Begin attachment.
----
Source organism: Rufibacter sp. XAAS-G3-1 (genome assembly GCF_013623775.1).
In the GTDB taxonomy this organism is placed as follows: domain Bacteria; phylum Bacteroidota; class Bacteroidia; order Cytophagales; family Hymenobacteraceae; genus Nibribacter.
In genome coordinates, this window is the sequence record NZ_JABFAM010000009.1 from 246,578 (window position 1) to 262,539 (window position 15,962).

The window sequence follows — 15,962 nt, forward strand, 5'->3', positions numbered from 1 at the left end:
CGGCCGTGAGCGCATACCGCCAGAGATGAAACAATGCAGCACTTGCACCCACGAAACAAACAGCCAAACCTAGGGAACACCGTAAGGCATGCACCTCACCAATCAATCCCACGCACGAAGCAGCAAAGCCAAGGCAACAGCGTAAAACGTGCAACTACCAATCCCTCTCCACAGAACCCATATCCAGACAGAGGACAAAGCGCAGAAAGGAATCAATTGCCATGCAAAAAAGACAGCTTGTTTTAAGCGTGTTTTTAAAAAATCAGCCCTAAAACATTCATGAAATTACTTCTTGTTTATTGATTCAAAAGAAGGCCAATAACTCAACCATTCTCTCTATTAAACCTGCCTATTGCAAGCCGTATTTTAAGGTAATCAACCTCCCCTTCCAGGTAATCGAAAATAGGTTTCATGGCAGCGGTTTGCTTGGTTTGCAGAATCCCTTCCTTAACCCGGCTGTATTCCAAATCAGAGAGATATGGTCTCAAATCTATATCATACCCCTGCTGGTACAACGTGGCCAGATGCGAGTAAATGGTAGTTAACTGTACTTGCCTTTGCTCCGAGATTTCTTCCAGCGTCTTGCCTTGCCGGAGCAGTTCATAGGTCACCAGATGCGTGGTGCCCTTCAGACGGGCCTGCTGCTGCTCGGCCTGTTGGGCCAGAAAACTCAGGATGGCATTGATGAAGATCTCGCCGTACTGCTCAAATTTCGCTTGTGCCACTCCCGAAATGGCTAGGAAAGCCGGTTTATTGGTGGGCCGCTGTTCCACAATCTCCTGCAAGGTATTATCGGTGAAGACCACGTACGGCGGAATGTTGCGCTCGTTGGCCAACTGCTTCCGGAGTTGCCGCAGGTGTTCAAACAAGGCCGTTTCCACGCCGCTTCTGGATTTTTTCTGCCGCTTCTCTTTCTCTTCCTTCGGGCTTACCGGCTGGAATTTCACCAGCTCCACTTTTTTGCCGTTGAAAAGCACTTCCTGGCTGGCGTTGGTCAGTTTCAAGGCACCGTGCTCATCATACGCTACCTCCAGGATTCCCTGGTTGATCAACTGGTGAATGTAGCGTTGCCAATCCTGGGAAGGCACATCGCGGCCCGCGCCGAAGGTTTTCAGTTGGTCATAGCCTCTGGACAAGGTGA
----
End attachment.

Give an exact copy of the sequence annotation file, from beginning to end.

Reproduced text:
Source organism: Rufibacter sp. XAAS-G3-1 (genome assembly GCF_013623775.1).
In the GTDB taxonomy this organism is placed as follows: domain Bacteria; phylum Bacteroidota; class Bacteroidia; order Cytophagales; family Hymenobacteraceae; genus Nibribacter.
In genome coordinates, this window is the sequence record NZ_JABFAM010000009.1 from 246,578 (window position 1) to 262,539 (window position 15,962).

The window sequence follows — 15,962 nt, forward strand, 5'->3', positions numbered from 1 at the left end:
CGGCCGTGAGCGCATACCGCCAGAGATGAAACAATGCAGCACTTGCACCCACGAAACAAACAGCCAAACCTAGGGAACACCGTAAGGCATGCACCTCACCAATCAATCCCACGCACGAAGCAGCAAAGCCAAGGCAACAGCGTAAAACGTGCAACTACCAATCCCTCTCCACAGAACCCATATCCAGACAGAGGACAAAGCGCAGAAAGGAATCAATTGCCATGCAAAAAAGACAGCTTGTTTTAAGCGTGTTTTTAAAAAATCAGCCCTAAAACATTCATGAAATTACTTCTTGTTTATTGATTCAAAAGAAGGCCAATAACTCAACCATTCTCTCTATTAAACCTGCCTATTGCAAGCCGTATTTTAAGGTAATCAACCTCCCCTTCCAGGTAATCGAAAATAGGTTTCATGGCAGCGGTTTGCTTGGTTTGCAGAATCCCTTCCTTAACCCGGCTGTATTCCAAATCAGAGAGATATGGTCTCAAATCTATATCATACCCCTGCTGGTACAACGTGGCCAGATGCGAGTAAATGGTAGTTAACTGTACTTGCCTTTGCTCCGAGATTTCTTCCAGCGTCTTGCCTTGCCGGAGCAGTTCATAGGTCACCAGATGCGTGGTGCCCTTCAGACGGGCCTGCTGCTGCTCGGCCTGTTGGGCCAGAAAACTCAGGATGGCATTGATGAAGATCTCGCCGTACTGCTCAAATTTCGCTTGTGCCACTCCCGAAATGGCTAGGAAAGCCGGTTTATTGGTGGGCCGCTGTTCCACAATCTCCTGCAAGGTATTATCGGTGAAGACCACGTACGGCGGAATGTTGCGCTCGTTGGCCAACTGCTTCCGGAGTTGCCGCAGGTGTTCAAACAAGGCCGTTTCCACGCCGCTTCTGGATTTTTTCTGCCGCTTCTCTTTCTCTTCCTTCGGGCTTACCGGCTGGAATTTCACCAGCTCCACTTTTTTGCCGTTGAAAAGCACTTCCTGGCTGGCGTTGGTCAGTTTCAAGGCACCGTGCTCATCATACGCTACCTCCAGGATTCCCTGGTTGATCAACTGGTGAATGTAGCGTTGCCAATCCTGGGAAGGCACATCGCGGCCCGCGCCGAAGGTTTTCAGTTGGTCATAGCCTCTGGACAAGGTGA